Peaceful Mealtime: How to Prevent Dogs From Fighting Over Food

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As pack animals, it’s natural for canines to display possession aggression over food. However, this doesn’t mean that each mealtime should turn into a battlefield.

The instinctive behavior of fighting over food is usually triggered when you feed different types of food for each dog. And if you don’t find a way to stop this unruly behavior, this can lead to your pets incurring injuries. Luckily, a Dubai pet food company lists down the following tips to help your dogs enjoy peaceful mealtimes.

1. Evaluate the behavior of your dogs around food

A small puppy consumes food in the room_
Keep a close eye on each of your canine pals. Do they frolic around or jump in excitement as they anticipate your putting down the dog bowls or do they sit calmly and wait?

If one or more pups get emotionally roused during mealtime, it’s best to usher these canines out of sight and smell before you prepare the meal. By doing this, you’re toning down the dogs’ stress levels so that they’re calm during feeding time.

2. Set a schedule for mealtimes

Let your dogs finish eating within 5-10 minutes, then take the bowls. This will take the dogs’ mind out of quarreling over food and focus on eating. After you clean the bowls, don’t forget to store them out of sight, especially if you have one canine who tends to resource guard.

Practice portion control and give your dogs 2-3 meals a day. Stick to a feeding schedule so that your canine pals will feel confident that they’ll never go hungry.

3. Feed in separate rooms

A dog who tends to gobble down other canine’s food can trigger conflicts. If one of your pups is guilty of doing this, try to place him in a separate room inaccessible by other dogs during mealtime. A possessive eater needs to feel safe so that he can eat calmly without the presence of other dogs hovering over him.
Feed in separate rooms

How to Feed Dogs Separately

A dog who tends to gobble down other canine’s food can trigger conflicts. If one of your pups is guilty of doing this, try to place him in a separate room inaccessible by other dogs during mealtime. A possessive eater needs to feel safe so that he can eat calmly without the presence of other dogs hovering over him.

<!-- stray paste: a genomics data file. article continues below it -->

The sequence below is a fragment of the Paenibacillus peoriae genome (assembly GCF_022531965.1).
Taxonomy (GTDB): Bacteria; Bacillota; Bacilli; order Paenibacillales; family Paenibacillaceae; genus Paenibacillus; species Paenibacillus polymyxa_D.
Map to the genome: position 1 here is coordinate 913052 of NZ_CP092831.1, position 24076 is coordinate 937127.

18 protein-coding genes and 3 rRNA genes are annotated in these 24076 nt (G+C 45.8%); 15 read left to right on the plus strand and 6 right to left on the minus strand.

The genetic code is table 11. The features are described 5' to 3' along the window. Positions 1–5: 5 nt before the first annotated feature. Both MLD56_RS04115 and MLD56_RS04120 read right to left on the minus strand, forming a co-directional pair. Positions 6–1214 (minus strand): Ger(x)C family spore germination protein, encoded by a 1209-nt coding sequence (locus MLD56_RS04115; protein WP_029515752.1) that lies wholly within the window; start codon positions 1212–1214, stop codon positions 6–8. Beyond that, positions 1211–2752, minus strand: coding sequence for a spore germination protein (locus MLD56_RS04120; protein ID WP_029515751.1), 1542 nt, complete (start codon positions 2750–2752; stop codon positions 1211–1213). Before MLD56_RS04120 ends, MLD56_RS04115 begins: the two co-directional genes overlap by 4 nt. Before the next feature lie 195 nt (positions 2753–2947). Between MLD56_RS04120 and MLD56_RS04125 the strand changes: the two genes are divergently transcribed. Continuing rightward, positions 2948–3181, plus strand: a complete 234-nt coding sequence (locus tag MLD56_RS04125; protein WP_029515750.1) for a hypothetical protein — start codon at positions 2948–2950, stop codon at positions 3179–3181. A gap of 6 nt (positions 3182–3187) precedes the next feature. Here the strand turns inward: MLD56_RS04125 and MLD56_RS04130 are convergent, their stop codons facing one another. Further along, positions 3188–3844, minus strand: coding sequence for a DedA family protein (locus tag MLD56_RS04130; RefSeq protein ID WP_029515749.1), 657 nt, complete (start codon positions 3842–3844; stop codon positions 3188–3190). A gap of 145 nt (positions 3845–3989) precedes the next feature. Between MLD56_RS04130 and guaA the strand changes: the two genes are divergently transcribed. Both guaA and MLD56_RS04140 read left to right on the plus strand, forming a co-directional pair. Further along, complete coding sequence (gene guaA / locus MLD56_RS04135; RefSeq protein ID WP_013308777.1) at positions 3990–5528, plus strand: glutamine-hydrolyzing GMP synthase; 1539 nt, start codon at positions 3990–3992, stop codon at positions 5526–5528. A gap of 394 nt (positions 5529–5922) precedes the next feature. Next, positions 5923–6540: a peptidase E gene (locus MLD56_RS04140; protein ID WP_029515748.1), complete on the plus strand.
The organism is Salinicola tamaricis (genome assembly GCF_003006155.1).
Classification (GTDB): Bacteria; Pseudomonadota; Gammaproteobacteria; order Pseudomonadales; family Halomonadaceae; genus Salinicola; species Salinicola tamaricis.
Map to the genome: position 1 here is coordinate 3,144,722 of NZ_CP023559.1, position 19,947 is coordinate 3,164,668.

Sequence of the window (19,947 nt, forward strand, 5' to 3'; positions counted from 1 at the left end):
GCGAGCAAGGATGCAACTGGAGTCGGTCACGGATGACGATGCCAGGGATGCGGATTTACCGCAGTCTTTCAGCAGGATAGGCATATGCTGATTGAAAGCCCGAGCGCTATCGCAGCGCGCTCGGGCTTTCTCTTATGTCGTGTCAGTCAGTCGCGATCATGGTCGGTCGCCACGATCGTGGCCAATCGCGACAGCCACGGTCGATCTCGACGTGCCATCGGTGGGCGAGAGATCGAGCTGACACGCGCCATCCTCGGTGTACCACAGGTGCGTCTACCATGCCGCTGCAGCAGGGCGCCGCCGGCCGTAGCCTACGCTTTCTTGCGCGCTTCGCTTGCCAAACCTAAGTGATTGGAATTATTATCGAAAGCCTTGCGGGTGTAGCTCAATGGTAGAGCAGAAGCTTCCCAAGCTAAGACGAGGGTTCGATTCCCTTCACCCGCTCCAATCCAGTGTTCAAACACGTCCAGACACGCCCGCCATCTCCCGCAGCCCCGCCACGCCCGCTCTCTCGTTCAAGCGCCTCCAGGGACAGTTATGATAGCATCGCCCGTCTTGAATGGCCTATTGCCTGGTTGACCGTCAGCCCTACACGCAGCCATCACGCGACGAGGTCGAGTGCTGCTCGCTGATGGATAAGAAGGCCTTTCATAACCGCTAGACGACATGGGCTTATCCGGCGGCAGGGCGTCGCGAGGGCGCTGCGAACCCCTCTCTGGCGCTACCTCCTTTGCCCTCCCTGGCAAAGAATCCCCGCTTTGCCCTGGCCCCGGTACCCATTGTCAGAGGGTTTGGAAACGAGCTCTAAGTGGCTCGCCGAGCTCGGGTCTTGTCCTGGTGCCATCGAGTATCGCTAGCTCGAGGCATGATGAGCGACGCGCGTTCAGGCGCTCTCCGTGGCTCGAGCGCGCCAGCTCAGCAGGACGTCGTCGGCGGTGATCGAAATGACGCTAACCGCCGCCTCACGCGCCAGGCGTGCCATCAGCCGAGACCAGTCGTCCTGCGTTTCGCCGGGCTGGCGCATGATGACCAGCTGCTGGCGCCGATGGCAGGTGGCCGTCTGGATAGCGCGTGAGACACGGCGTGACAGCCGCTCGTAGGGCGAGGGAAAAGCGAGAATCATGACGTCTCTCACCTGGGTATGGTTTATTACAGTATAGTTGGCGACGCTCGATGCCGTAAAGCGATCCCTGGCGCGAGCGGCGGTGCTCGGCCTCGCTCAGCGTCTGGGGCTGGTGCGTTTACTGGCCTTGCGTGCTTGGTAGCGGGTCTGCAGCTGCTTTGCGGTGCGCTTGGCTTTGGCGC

How to Feed Dogs Separately

Phase 1

  • Place each dog in separate rooms to feed them at the same time.
  • Each feeding areas should have a door so that the dogs can’t see each other as they eat. When dogs don’t see each other, there’ll be lesser chances of them fighting over food.
  • Do this for a few days until all dogs are eating calmly without snapping at each other.

Phase 2

  • Open the door that separates the dogs during mealtime while you stand in the doorway.
  • Make sure not to allow any dog to leave his bowl or go to the other dog.
  • If both dogs can avoid reacting towards each other during mealtime, praise them and give each a dog treat to reinforce the positive behavior. However, if one dog approaches the door and won’t stop, close the door between them immediately.
  • Transition both dogs to eat this way for a few days.

Phase 3

  • Move the food bowl of both dogs in one large room, but make sure to place them as far apart as possible.
  • Praise both dogs for not interacting with each other during meals. Bring with you an automatic umbrella or a large metal cookie sheet just in case a fight breaks out.
  • Stand in between to watch both dogs for any signs of possessive aggression.

Phase 4

  • Day by day and depending on your dogs’ progress, move the food bowls closer in the room. This will make your dogs get used to eating without arguing over food.
  • If the dogs fight again, move the food bowls farther apart.

If during any of these phases your dogs return to their argumentative behaviour, you will have to start over with each of them in a separate room and a door between them. Another way to reduce a possessive eater’s territorial tendencies is to interchange where you serve the meals. For instance, you can serve the food during Mondays in the kitchen and the living room on the next day.

4. Avoid using mealtime as a training session

Avoid using mealtime as a training session
Mealtime should always be a controlled and calm situation. Excited dogs who during mealtimes may get stressed out and experience food guarding or digestive upset. Don’t use mealtime as a training session as it’s a free situation where your dogs shouldn’t be under your control.

Making your dogs do particular actions or behaviours before getting their share of meals could backfire. As a result, your dogs’ resource guarding tendencies may get worse as you’re making the food more valuable to them.

Be consistent, but keep your cool.

It’s up to you to create order between your dogs during mealtime. In this case, you shouldn’t make eating punitive or emotionally upsetting. Don’t reprimand angrily or punish your pets for fighting as this will only escalate their aggression toward each other.

AUTHOR BIO

Farah Al-Khojai is the Managing Partner of Pet’s Delight. A passionate entrepreneur, Farah holds a Bsc in Government from the London School of Economics. She is always on the lookout for new opportunities to develop and grow the pet and equestrian retail and wholesale market in the UAE and beyond, and is proud to be at the helm of the first and the largest pet care provider in the market representing world-class brands including Orijen, Applaws, Hunter, Savic, Flamingo, Ruffwear and Rogz.